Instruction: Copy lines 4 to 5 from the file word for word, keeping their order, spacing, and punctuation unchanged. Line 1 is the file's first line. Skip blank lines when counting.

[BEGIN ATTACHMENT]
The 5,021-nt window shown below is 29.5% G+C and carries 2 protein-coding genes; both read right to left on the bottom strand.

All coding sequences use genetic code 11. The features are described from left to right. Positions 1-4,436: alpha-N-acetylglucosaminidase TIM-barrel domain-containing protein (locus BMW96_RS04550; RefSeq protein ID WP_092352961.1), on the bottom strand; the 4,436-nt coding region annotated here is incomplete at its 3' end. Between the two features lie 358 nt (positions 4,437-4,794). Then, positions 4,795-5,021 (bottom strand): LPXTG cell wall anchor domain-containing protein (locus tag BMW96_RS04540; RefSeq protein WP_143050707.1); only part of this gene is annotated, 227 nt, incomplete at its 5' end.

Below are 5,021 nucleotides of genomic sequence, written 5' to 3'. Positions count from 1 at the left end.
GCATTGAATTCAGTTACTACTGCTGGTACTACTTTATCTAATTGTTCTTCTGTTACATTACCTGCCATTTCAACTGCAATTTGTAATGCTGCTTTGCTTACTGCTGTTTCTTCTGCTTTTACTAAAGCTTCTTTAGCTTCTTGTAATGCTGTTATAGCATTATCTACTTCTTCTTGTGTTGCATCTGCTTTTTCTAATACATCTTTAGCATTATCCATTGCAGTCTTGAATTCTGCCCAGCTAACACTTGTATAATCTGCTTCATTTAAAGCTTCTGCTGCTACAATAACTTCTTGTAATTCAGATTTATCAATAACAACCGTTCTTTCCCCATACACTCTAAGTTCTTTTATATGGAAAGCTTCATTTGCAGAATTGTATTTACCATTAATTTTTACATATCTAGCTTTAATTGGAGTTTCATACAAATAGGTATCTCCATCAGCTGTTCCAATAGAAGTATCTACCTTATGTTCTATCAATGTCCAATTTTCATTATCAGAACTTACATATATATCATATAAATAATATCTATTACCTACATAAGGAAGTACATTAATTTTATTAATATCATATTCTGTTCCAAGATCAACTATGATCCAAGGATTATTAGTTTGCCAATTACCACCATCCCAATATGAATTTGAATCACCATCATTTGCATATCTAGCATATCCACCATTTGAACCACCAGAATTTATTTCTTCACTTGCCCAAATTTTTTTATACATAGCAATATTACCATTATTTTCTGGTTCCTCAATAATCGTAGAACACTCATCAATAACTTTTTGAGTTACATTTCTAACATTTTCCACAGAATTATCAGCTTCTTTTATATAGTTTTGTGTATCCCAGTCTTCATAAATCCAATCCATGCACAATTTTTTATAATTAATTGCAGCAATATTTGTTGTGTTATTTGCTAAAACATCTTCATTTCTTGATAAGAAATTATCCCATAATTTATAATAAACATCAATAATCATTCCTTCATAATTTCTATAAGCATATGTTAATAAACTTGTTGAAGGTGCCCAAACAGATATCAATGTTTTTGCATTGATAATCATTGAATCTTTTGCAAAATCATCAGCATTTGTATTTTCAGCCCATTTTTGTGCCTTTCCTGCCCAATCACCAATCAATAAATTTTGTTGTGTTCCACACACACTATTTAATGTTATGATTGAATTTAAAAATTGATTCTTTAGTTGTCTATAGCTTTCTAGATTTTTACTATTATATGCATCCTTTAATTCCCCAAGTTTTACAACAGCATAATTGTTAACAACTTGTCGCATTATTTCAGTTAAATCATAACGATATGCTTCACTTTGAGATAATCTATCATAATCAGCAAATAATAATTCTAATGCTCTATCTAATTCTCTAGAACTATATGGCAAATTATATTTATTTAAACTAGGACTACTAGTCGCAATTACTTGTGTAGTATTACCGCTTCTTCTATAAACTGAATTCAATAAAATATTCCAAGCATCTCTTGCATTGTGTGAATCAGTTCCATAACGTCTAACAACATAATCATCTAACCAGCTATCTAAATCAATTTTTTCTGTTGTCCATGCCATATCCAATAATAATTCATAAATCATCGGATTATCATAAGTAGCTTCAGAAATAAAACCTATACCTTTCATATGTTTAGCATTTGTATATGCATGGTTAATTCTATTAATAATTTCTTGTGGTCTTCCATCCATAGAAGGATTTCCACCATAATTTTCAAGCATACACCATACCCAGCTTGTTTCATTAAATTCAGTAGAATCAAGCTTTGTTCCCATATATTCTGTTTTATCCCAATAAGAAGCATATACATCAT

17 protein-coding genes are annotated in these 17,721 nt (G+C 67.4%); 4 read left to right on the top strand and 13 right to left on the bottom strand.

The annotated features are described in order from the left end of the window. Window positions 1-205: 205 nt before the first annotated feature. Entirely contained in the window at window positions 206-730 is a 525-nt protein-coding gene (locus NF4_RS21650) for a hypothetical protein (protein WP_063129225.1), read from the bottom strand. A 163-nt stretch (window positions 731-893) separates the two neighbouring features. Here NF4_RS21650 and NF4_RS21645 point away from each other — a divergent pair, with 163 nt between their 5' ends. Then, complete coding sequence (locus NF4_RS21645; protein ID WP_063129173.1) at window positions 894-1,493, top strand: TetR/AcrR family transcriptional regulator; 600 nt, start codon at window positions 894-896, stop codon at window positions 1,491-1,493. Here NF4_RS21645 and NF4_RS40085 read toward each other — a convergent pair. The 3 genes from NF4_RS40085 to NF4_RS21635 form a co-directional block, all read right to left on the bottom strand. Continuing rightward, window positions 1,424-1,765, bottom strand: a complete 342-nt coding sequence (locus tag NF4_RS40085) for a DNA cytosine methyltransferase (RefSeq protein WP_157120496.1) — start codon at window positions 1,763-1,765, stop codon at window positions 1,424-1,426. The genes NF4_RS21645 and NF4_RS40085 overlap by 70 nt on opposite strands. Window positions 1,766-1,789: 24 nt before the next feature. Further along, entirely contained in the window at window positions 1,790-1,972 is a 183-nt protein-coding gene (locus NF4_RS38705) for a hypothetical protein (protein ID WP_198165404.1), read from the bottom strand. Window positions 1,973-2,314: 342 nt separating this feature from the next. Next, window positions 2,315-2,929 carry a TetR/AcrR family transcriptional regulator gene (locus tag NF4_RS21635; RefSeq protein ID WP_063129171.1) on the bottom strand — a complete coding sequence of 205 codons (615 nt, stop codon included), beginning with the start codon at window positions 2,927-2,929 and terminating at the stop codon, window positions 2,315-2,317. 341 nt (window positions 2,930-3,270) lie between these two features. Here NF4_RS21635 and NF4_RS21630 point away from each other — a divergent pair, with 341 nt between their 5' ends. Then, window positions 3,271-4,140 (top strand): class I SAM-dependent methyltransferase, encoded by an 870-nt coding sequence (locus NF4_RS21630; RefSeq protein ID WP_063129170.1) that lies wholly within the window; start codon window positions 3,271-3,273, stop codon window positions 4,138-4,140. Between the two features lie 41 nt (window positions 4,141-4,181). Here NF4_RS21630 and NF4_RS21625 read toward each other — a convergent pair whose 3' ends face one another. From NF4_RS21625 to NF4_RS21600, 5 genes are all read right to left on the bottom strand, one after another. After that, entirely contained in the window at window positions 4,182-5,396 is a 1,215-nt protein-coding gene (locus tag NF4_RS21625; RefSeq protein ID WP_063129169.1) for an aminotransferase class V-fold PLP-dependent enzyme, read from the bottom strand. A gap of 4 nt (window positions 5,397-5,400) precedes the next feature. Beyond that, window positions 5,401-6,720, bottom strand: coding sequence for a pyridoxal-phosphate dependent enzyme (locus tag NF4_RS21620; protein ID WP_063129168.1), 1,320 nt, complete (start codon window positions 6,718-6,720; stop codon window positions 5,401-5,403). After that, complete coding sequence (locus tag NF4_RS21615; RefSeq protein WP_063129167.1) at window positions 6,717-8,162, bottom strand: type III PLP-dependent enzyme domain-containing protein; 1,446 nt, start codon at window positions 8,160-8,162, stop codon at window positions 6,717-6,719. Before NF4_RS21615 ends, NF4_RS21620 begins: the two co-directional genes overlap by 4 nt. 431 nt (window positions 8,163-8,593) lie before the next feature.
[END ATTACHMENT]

GCATTGAATTCAGTTACTACTGCTGGTACTACTTTATCTAATTGTTCTTCTGTTACATTACCTGCCATTTCAACTGCAATTTGTAATGCTGCTTTGCTTACTGCTGTTTCTTCTGCTTTTACTAAAGCTTCTTTAGCTTCTTGTAATGCTGTTATAGCATTATCTACTTCTTCTTGTGTTGCATCTGCTTTTTCTAATACATCTTTAGCATTATCCATTGCAGTCTTGAATTCTGCCCAGCTAACACTTGTATAATCTGCTTCATTTAAAGCTTCTGCTGCTACAATAACTTCTTGTAATTCAGATTTATCAATAACAACCGTTCTTTCCCCATACACTCTAAGTTCTTTTATATGGAAAGCTTCATTTGCAGAATTGTATTTACCATTAATTTTTACATATCTAGCTTTAATTGGAGTTTCATACAAATAGGTATCTCCATCAGCTGTTCCAATAGAAGTATCTACCTTATGTTCTATCAATGTCCAATTTTCATTATCAGAACTTACATATATATCATATAAATAATATCTATTACCTACATAAGGAAGTACATTAATTTTATTAATATCATATTCTGTTCCAAGATCAACTATGATCCAAGGATTATTAGTTTGCCAATTACCACCATCCCAATATGAATTTGAATCACCATCATTTGCATATCTAGCATATCCACCATTTGAACCACCAGAATTTATTTCTTCACTTGCCCAAATTTTTTTATACATAGCAATATTACCATTATTTTCTGGTTCCTCAATAATCGTAGAACACTCATCAATAACTTTTTGAGTTACATTTCTAACATTTTCCACAGAATTATCAGCTTCTTTTATATAGTTTTGTGTATCCCAGTCTTCATAAATCCAATCCATGCACAATTTTTTATAATTAATTGCAGCAATATTTGTTGTGTTATTTGCTAAAACATCTTCATTTCTTGATAAGAAATTATCCCATAATTTATAATAAACATCAATAATCATTCCTTCATAATTTCTATAAGCATATGTTAATAAACTTGTTGAAGGTGCCCAAACAGATATCAATGTTTTTGCATTGATAATCATTGAATCTTTTGCAAAATCATCAGCATTTGTATTTTCAGCCCATTTTTGTGCCTTTCCTGCCCAATCACCAATCAATAAATTTTGTTGTGTTCCACACACACTATTTAATGTTATGATTGAATTTAAAAATTGATTCTTTAGTTGTCTATAGCTTTCTAGATTTTTACTATTATATGCATCCTTTAATTCCCCAAGTTTTACAACAGCATAATTGTTAACAACTTGTCGCATTATTTCAGTTAAATCATAACGATATGCTTCACTTTGAGATAATCTATCATAATCAGCAAATAATAATTCTAATGCTCTATCTAATTCTCTAGAACTATATGGCAAATTATATTTATTTAAACTAGGACTACTAGTCGCAATTACTTGTGTAGTATTACCGCTTCTTCTATAAACTGAATTCAATAAAATATTCCAAGCATCTCTTGCATTGTGTGAATCAGTTCCATAACGTCTAACAACATAATCATCTAACCAGCTATCTAAATCAATTTTTTCTGTTGTCCATGCCATATCCAATAATAATTCATAAATCATCGGATTATCATAAGTAGCTTCAGAAATAAAACCTATACCTTTCATATGTTTAGCATTTGTATATGCATGGTTAATTCTATTAATAATTTCTTGTGGTCTTCCATCCATAGAAGGATTTCCACCATAATTTTCAAGCATACACCATACCCAGCTTGTTTCATTAAATTCAGTAGAATCAAGCTTTGTTCCCATATATTCTGTTTTATCCCAATAAGAAGCATATACATCAT

17 protein-coding genes are annotated in these 17,721 nt (G+C 67.4%); 4 read left to right on the top strand and 13 right to left on the bottom strand.